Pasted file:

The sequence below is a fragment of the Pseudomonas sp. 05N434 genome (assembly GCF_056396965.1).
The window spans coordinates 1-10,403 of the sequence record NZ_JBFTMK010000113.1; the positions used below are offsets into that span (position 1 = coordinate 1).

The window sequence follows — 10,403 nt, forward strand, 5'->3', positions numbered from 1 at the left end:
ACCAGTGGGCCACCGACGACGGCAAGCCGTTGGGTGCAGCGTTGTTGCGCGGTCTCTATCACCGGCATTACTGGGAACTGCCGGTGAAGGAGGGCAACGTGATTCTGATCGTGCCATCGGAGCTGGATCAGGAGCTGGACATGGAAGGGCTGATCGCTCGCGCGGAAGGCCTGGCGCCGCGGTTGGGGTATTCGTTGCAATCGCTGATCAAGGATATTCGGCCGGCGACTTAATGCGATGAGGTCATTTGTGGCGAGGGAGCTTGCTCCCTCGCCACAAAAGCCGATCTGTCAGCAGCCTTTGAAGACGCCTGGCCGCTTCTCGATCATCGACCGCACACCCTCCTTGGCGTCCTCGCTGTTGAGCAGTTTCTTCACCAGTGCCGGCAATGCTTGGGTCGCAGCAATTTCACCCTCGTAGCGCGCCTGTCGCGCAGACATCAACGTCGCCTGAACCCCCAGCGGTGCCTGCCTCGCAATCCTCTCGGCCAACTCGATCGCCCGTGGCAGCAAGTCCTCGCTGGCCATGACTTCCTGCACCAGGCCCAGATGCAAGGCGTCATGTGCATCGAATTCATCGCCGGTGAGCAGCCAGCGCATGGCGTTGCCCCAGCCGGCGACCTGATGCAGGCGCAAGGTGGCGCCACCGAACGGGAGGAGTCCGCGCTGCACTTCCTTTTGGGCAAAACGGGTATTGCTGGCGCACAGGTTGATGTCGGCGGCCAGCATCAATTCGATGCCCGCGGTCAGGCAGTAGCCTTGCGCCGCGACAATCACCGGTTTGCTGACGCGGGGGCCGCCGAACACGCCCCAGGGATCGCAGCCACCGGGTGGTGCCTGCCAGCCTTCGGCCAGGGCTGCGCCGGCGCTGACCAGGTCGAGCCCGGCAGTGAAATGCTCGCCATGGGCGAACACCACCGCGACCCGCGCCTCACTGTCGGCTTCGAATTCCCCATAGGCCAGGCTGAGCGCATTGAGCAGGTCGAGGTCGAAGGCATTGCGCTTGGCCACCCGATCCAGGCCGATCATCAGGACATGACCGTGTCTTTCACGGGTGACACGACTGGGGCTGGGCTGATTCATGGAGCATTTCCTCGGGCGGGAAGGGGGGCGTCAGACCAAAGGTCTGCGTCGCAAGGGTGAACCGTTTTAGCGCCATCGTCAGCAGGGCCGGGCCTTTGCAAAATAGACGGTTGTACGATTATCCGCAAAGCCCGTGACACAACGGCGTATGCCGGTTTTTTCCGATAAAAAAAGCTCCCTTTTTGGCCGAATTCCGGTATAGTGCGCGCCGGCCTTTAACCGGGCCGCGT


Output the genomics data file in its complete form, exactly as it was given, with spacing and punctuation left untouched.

The sequence below is a fragment of the Pseudomonas sp. 05N434 genome (assembly GCF_056396965.1).
The window spans coordinates 1-10,403 of the sequence record NZ_JBFTMK010000113.1; the positions used below are offsets into that span (position 1 = coordinate 1).

The window sequence follows — 10,403 nt, forward strand, 5'->3', positions numbered from 1 at the left end:
ACCAGTGGGCCACCGACGACGGCAAGCCGTTGGGTGCAGCGTTGTTGCGCGGTCTCTATCACCGGCATTACTGGGAACTGCCGGTGAAGGAGGGCAACGTGATTCTGATCGTGCCATCGGAGCTGGATCAGGAGCTGGACATGGAAGGGCTGATCGCTCGCGCGGAAGGCCTGGCGCCGCGGTTGGGGTATTCGTTGCAATCGCTGATCAAGGATATTCGGCCGGCGACTTAATGCGATGAGGTCATTTGTGGCGAGGGAGCTTGCTCCCTCGCCACAAAAGCCGATCTGTCAGCAGCCTTTGAAGACGCCTGGCCGCTTCTCGATCATCGACCGCACACCCTCCTTGGCGTCCTCGCTGTTGAGCAGTTTCTTCACCAGTGCCGGCAATGCTTGGGTCGCAGCAATTTCACCCTCGTAGCGCGCCTGTCGCGCAGACATCAACGTCGCCTGAACCCCCAGCGGTGCCTGCCTCGCAATCCTCTCGGCCAACTCGATCGCCCGTGGCAGCAAGTCCTCGCTGGCCATGACTTCCTGCACCAGGCCCAGATGCAAGGCGTCATGTGCATCGAATTCATCGCCGGTGAGCAGCCAGCGCATGGCGTTGCCCCAGCCGGCGACCTGATGCAGGCGCAAGGTGGCGCCACCGAACGGGAGGAGTCCGCGCTGCACTTCCTTTTGGGCAAAACGGGTATTGCTGGCGCACAGGTTGATGTCGGCGGCCAGCATCAATTCGATGCCCGCGGTCAGGCAGTAGCCTTGCGCCGCGACAATCACCGGTTTGCTGACGCGGGGGCCGCCGAACACGCCCCAGGGATCGCAGCCACCGGGTGGTGCCTGCCAGCCTTCGGCCAGGGCTGCGCCGGCGCTGACCAGGTCGAGCCCGGCAGTGAAATGCTCGCCATGGGCGAACACCACCGCGACCCGCGCCTCACTGTCGGCTTCGAATTCCCCATAGGCCAGGCTGAGCGCATTGAGCAGGTCGAGGTCGAAGGCATTGCGCTTGGCCACCCGATCCAGGCCGATCATCAGGACATGACCGTGTCTTTCACGGGTGACACGACTGGGGCTGGGCTGATTCATGGAGCATTTCCTCGGGCGGGAAGGGGGGCGTCAGACCAAAGGTCTGCGTCGCAAGGGTGAACCGTTTTAGCGCCATCGTCAGCAGGGCCGGGCCTTTGCAAAATAGACGGTTGTACGATTATCCGCAAAGCCCGTGACACAACGGCGTATGCCGGTTTTTTCCGATAAAAAAAGCTCCCTTTTTGGCCGAATTCCGGTATAGTGCGCGCCGGCCTTTAACCGGGCCGCGT